Theatre: How to Love Musicals and Still Be Hip
An odd thing happens to some people when faced with the existence of musicals. They start saying very strange things:
· “I don’t like musicals, except Cabaret and Chicago.”
· “I don’t get why they sing; singing isn’t realistic.”
· “Musicals are silly and stupid.”
· “I liked Fun Home because it’s like a real play.”
· “Musicals are cheesy. Period.”
And then my favorite:
· “I only like good musicals.”
And then they cut off the conversation, as though they think we musical fans are wimps who can’t take it. They’re so sure that their one-sided, closed-minded opinion is so cool, and so right, that nothing more need be said. Example: When a friend said he didn’t like “show tunes,” I tried to tell him that “show music” has been a better term at least since Stephen Sondheim started writing. He said, “Don’t be so defensive,” and changed the subject. I wish I could recreate in writing the sneer in his voice when he said, “show tunes.”
There are other people who don’t like musicals, and who identify their preference as a preference, and not as proof of their superiority. One person I met said, “I like plays. I like music. I just don’t like them together.” We had an interesting conversation.
So, let’s address some of the comments above.
Re: “I only like good musicals.” Is this person (actually, there have been many) suggesting that I like bad musicals? Condescending much? You never hear people say, “I only like good books.” “I only like good movies.” or “I only like good art.” Liking books, movies, or art doesn’t threaten one’s status. It’s only liking musicals that seems to slot someone into the extremely unhip territory of middle-brow-dom, or lower. It doesn’t help that some people think musicals haven’t developed since the 1960s; others think that Phantom of the Opera represents the modern musical although it’s almost 30 years old. Even people who can’t help but admire a piece like Cabaret don’t always understand that there are other brilliant musicals.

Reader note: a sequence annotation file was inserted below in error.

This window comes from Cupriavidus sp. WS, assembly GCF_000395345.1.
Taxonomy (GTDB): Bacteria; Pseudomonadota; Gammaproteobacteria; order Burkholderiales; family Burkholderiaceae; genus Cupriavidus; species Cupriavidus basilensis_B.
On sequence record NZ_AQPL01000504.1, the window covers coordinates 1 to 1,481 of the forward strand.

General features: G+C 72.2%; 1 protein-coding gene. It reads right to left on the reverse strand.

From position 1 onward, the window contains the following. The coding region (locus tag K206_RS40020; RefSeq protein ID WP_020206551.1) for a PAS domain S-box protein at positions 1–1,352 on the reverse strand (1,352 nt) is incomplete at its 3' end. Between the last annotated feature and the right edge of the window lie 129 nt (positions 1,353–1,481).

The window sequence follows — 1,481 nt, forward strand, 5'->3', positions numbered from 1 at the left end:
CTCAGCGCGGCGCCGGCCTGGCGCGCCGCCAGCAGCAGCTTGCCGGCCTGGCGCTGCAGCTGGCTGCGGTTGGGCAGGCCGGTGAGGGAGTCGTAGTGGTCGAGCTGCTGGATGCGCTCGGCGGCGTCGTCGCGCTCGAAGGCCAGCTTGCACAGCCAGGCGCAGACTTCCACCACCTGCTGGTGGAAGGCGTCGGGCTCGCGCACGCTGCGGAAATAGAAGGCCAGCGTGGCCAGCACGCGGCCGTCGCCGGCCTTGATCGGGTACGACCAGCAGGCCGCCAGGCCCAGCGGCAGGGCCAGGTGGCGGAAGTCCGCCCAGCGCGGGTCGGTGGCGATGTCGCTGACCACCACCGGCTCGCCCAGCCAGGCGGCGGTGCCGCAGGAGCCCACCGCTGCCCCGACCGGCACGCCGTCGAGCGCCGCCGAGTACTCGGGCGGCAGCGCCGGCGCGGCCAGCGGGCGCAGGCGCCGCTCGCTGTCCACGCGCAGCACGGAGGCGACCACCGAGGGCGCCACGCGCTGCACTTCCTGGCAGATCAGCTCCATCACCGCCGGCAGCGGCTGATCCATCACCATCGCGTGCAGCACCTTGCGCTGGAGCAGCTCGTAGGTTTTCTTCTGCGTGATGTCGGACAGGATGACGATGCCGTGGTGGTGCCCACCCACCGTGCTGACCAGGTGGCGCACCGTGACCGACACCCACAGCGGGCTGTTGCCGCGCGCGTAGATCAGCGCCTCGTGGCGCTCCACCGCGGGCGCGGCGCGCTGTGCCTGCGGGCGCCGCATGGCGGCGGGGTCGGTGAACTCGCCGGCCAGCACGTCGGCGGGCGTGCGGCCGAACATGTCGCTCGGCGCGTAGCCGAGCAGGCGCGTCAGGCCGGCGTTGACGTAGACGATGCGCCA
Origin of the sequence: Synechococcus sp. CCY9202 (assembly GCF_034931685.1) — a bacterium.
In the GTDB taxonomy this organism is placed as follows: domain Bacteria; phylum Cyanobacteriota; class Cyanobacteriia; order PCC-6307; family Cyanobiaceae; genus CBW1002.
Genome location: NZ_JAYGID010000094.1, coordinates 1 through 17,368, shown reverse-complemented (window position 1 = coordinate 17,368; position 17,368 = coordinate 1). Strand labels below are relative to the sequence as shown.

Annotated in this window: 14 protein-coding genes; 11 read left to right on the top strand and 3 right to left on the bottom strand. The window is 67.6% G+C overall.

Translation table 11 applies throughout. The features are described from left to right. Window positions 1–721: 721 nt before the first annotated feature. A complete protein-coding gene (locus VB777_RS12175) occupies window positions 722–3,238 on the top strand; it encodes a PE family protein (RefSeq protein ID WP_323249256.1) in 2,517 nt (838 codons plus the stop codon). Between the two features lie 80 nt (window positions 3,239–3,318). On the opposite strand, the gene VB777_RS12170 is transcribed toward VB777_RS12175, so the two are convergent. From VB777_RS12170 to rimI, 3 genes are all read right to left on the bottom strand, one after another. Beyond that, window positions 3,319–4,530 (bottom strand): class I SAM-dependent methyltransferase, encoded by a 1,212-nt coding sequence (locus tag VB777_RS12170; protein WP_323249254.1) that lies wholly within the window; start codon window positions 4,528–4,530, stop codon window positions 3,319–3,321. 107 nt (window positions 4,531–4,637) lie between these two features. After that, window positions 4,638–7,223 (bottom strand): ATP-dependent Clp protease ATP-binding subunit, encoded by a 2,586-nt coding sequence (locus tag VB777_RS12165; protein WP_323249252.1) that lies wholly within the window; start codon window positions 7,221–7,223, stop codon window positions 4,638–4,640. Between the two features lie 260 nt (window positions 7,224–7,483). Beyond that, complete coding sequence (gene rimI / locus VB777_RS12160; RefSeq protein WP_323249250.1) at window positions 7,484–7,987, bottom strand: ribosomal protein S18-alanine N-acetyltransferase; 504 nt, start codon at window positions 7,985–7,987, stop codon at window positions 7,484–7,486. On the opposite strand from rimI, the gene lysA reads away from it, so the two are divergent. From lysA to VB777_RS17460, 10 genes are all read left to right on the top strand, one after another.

Then we have “I don’t get why they sing; singing isn’t realistic.” Here are some of the things these same people can get: Brechtian distance. The use of masks. Karen Finley sticking yams up her butt. All of these are theatrical devices to express and elicit emotion, as is singing. Do some people like/admire some of these more than the others? Fine. But the one(s) they prefer aren’t automatically superior or hipper. And theatre and movies aren’t even supposed to be reality. The lizards in Albee’s Seascape aren’t really reptiles; Medea doesn’t actually kill her children; the actor who plays the Elephant Man isn’t personally disfigured.
A cousin of the “singing isn’t real” comment is that movie musicals don’t work because, “Where is the music coming from?” Well, it’s coming from the same place as the lights, sounds, score, dialogue, story, visuals, and special effects.
Re: “Musicals are silly and stupid.” Some are, many aren’t. Exhibits for the defense: Cabaret, Chicago, Caroline Or Change, Company, Sweeney Todd, A Little Night Music, Follies, Hamilton, Spring Awakening, Fun Home, Falsettos, See What I Wanna See, Light in the Piazza, Hello Again, A Fiddler on the Roof, Once, Passion, Raisin, 1776, Sunday in the Park With George. Granted, this list of brilliant shows does not represent every musical ever written, but isn’t great art always the exception? Millions of books are published each year. How many are worth reading? Hundreds of films come out each year. How many are worth seeing? Somehow, books and movies are judged by their best work, while musicals are judged by their worst, or at least their most average.